Minnesota dentists will be providing free dental care services for children in need during the Minnesota Dental Association’s 11th annual Give Kids a Smile event Feb. 1 and 2.
This unique dentistry event is expected to provide care to 6,000 children at over 200 dental clinics throughout the state.
Clinics taking place in Anoka County include:
• Andover Family Dentistry, 3480 Bunker Lake Blvd. N.W., #202, Andover, Feb. 1, 8 a.m. to noon.
• Ling Family Dentistry, 10945 Ulysses St. N.E., Blaine, Feb. 2, 1 to 4 p.m.
• Metro Dentalcare, 261 N.E. County Road 10, Blaine, Feb. 1, 8 a.m. to 1 p.m.
• Metro Dentalcare, 4255 Pheasant Ridge Drive N.E., Suite 407, Blaine, Feb. 2, 8 to 11 a.m.
• Ascent Family Dentistry, 5207 University Ave. N.E., Columbia Heights, Feb. 1, 8 a.m. to noon.
• Metro Dentalcare, 13040 Riverdale Drive, Coon Rapids, Feb. 1, 10 a.m. to 2 p.m.
• Park Dental, 9055 Springbrook Drive, Suite 201, Coon Rapids, Feb. 1, 1 to 4 p.m.
• St. Francis Dental, Bridge St., St. Francis, Feb. 1, 8 a.m. to 2 p.m.
The Minnesota Dental Association is sponsoring the 11th consecutive year of Give Kids a Smile as part of the national Children’s Dental Health Month in February.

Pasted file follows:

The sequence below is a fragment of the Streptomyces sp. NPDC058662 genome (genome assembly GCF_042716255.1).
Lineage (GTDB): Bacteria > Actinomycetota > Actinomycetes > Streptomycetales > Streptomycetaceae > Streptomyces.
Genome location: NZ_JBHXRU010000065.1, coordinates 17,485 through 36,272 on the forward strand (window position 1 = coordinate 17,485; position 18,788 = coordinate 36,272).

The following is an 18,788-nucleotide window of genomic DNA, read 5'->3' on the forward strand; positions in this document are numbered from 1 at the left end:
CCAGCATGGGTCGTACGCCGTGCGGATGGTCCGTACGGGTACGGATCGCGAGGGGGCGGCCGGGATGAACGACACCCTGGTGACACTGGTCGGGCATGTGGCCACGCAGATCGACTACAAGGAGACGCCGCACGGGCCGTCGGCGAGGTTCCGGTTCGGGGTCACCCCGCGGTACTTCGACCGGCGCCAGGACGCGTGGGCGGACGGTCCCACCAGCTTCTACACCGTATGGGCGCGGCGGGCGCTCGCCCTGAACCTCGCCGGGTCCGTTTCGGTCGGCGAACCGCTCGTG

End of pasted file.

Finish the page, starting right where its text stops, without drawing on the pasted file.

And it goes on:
“We encourage all parents to ensure their children have smiles for life through good oral health habits and regular visits to the dentist,” said Dr. Michael Flynn, president of the Minnesota Dental Association and a practicing dentist in Lewiston.
“However, we recognize that some families may face barriers to obtaining care, so we are pleased to provide this free program to those children.”
Patients seeking appointments should be 18 years or younger and accompanied by a parent or legal guardian. People interested in scheduling an appointment can call United Way 211 (just dial 211), or the statewide toll-free number 1-800-543-7709.
To see a list of clinics providing care go to www.mndental.org. Information on specific services provided will be outlined when an appointment is scheduled.
Since Give Kids a Smile began, Minnesota dentists have provided free care to nearly 50,000 young children and donated services valued at more than $15 million. Volunteers speaking multiple languages have been engaged to eliminate language barriers.
School nurses actively partner to make sure families are aware of the program.
According to a Minnesota Dental Association press release, dental disease remains more prevalent today than childhood asthma.
Tooth decay is the most chronic childhood disease, affecting 50 percent of U.S. first graders, and Minnesota is ranked 39th nationally in dental fee reimbursements for treating children on government health programs, with dentists only paid 35 percent of their actual fee for providing the care, compared with 60 percent nationally, the press release states.
For more information, go to mndental.org or Facebook.